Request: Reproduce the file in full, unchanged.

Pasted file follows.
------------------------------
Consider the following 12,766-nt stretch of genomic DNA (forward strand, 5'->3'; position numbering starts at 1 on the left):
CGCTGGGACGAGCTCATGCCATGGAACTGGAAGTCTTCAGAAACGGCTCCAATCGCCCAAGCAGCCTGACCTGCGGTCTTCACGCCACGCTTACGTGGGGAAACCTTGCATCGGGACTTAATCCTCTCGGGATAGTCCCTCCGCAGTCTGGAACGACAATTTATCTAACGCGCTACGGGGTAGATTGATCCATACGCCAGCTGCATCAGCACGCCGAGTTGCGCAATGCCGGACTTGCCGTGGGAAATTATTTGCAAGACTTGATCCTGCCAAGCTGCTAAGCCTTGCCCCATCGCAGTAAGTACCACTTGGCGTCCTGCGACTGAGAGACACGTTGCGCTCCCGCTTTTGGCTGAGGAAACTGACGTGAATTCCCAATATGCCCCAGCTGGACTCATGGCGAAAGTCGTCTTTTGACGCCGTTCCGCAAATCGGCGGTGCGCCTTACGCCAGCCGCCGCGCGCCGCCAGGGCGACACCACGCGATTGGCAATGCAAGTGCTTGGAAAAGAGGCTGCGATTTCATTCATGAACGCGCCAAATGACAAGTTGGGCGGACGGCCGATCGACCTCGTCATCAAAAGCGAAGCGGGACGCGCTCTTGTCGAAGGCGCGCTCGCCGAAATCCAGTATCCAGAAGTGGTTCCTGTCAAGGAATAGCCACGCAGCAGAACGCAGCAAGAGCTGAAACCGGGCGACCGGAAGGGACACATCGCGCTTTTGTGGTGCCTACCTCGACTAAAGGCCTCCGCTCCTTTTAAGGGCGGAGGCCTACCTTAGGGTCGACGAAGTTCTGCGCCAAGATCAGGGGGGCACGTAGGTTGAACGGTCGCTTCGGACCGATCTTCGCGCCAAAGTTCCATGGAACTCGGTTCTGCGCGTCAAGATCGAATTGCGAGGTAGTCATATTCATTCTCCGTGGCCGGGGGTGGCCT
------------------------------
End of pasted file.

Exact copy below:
Consider the following 12,766-nt stretch of genomic DNA (forward strand, 5'->3'; position numbering starts at 1 on the left):
CGCTGGGACGAGCTCATGCCATGGAACTGGAAGTCTTCAGAAACGGCTCCAATCGCCCAAGCAGCCTGACCTGCGGTCTTCACGCCACGCTTACGTGGGGAAACCTTGCATCGGGACTTAATCCTCTCGGGATAGTCCCTCCGCAGTCTGGAACGACAATTTATCTAACGCGCTACGGGGTAGATTGATCCATACGCCAGCTGCATCAGCACGCCGAGTTGCGCAATGCCGGACTTGCCGTGGGAAATTATTTGCAAGACTTGATCCTGCCAAGCTGCTAAGCCTTGCCCCATCGCAGTAAGTACCACTTGGCGTCCTGCGACTGAGAGACACGTTGCGCTCCCGCTTTTGGCTGAGGAAACTGACGTGAATTCCCAATATGCCCCAGCTGGACTCATGGCGAAAGTCGTCTTTTGACGCCGTTCCGCAAATCGGCGGTGCGCCTTACGCCAGCCGCCGCGCGCCGCCAGGGCGACACCACGCGATTGGCAATGCAAGTGCTTGGAAAAGAGGCTGCGATTTCATTCATGAACGCGCCAAATGACAAGTTGGGCGGACGGCCGATCGACCTCGTCATCAAAAGCGAAGCGGGACGCGCTCTTGTCGAAGGCGCGCTCGCCGAAATCCAGTATCCAGAAGTGGTTCCTGTCAAGGAATAGCCACGCAGCAGAACGCAGCAAGAGCTGAAACCGGGCGACCGGAAGGGACACATCGCGCTTTTGTGGTGCCTACCTCGACTAAAGGCCTCCGCTCCTTTTAAGGGCGGAGGCCTACCTTAGGGTCGACGAAGTTCTGCGCCAAGATCAGGGGGGCACGTAGGTTGAACGGTCGCTTCGGACCGATCTTCGCGCCAAAGTTCCATGGAACTCGGTTCTGCGCGTCAAGATCGAATTGCGAGGTAGTCATATTCATTCTCCGTGGCCGGGGGTGGCCT